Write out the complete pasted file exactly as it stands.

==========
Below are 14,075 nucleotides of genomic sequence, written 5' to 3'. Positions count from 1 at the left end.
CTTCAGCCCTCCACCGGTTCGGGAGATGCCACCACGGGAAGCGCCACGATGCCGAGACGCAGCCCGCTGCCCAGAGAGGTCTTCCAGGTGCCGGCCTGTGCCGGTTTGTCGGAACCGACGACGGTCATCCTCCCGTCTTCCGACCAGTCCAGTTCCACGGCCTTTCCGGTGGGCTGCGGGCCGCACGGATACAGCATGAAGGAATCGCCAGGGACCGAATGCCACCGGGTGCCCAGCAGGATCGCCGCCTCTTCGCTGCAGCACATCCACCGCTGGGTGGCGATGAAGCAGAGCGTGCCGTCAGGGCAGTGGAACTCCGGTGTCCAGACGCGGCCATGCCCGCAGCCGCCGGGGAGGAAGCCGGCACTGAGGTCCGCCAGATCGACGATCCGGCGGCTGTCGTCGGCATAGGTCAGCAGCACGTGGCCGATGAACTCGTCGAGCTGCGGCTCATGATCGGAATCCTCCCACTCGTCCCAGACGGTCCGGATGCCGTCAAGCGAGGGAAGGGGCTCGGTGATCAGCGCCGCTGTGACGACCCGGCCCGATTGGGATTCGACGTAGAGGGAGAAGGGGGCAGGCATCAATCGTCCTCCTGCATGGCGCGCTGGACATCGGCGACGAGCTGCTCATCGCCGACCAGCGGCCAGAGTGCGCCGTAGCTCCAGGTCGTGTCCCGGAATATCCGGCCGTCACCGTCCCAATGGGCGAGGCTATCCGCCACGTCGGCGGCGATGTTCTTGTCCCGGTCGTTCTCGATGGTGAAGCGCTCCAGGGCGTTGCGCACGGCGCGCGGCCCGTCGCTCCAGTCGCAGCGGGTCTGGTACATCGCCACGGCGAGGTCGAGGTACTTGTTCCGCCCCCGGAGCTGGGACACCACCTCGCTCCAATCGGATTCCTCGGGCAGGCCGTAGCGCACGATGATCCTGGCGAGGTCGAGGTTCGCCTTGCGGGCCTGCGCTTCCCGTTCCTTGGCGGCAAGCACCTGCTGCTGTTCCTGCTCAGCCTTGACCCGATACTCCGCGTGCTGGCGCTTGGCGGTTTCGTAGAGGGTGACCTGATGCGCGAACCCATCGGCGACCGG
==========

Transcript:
Below are 14,075 nucleotides of genomic sequence, written 5' to 3'. Positions count from 1 at the left end.
CTTCAGCCCTCCACCGGTTCGGGAGATGCCACCACGGGAAGCGCCACGATGCCGAGACGCAGCCCGCTGCCCAGAGAGGTCTTCCAGGTGCCGGCCTGTGCCGGTTTGTCGGAACCGACGACGGTCATCCTCCCGTCTTCCGACCAGTCCAGTTCCACGGCCTTTCCGGTGGGCTGCGGGCCGCACGGATACAGCATGAAGGAATCGCCAGGGACCGAATGCCACCGGGTGCCCAGCAGGATCGCCGCCTCTTCGCTGCAGCACATCCACCGCTGGGTGGCGATGAAGCAGAGCGTGCCGTCAGGGCAGTGGAACTCCGGTGTCCAGACGCGGCCATGCCCGCAGCCGCCGGGGAGGAAGCCGGCACTGAGGTCCGCCAGATCGACGATCCGGCGGCTGTCGTCGGCATAGGTCAGCAGCACGTGGCCGATGAACTCGTCGAGCTGCGGCTCATGATCGGAATCCTCCCACTCGTCCCAGACGGTCCGGATGCCGTCAAGCGAGGGAAGGGGCTCGGTGATCAGCGCCGCTGTGACGACCCGGCCCGATTGGGATTCGACGTAGAGGGAGAAGGGGGCAGGCATCAATCGTCCTCCTGCATGGCGCGCTGGACATCGGCGACGAGCTGCTCATCGCCGACCAGCGGCCAGAGTGCGCCGTAGCTCCAGGTCGTGTCCCGGAATATCCGGCCGTCACCGTCCCAATGGGCGAGGCTATCCGCCACGTCGGCGGCGATGTTCTTGTCCCGGTCGTTCTCGATGGTGAAGCGCTCCAGGGCGTTGCGCACGGCGCGCGGCCCGTCGCTCCAGTCGCAGCGGGTCTGGTACATCGCCACGGCGAGGTCGAGGTACTTGTTCCGCCCCCGGAGCTGGGACACCACCTCGCTCCAATCGGATTCCTCGGGCAGGCCGTAGCGCACGATGATCCTGGCGAGGTCGAGGTTCGCCTTGCGGGCCTGCGCTTCCCGTTCCTTGGCGGCAAGCACCTGCTGCTGTTCCTGCTCAGCCTTGACCCGATACTCCGCGTGCTGGCGCTTGGCGGTTTCGTAGAGGGTGACCTGATGCGCGAACCCATCGGCGACCGG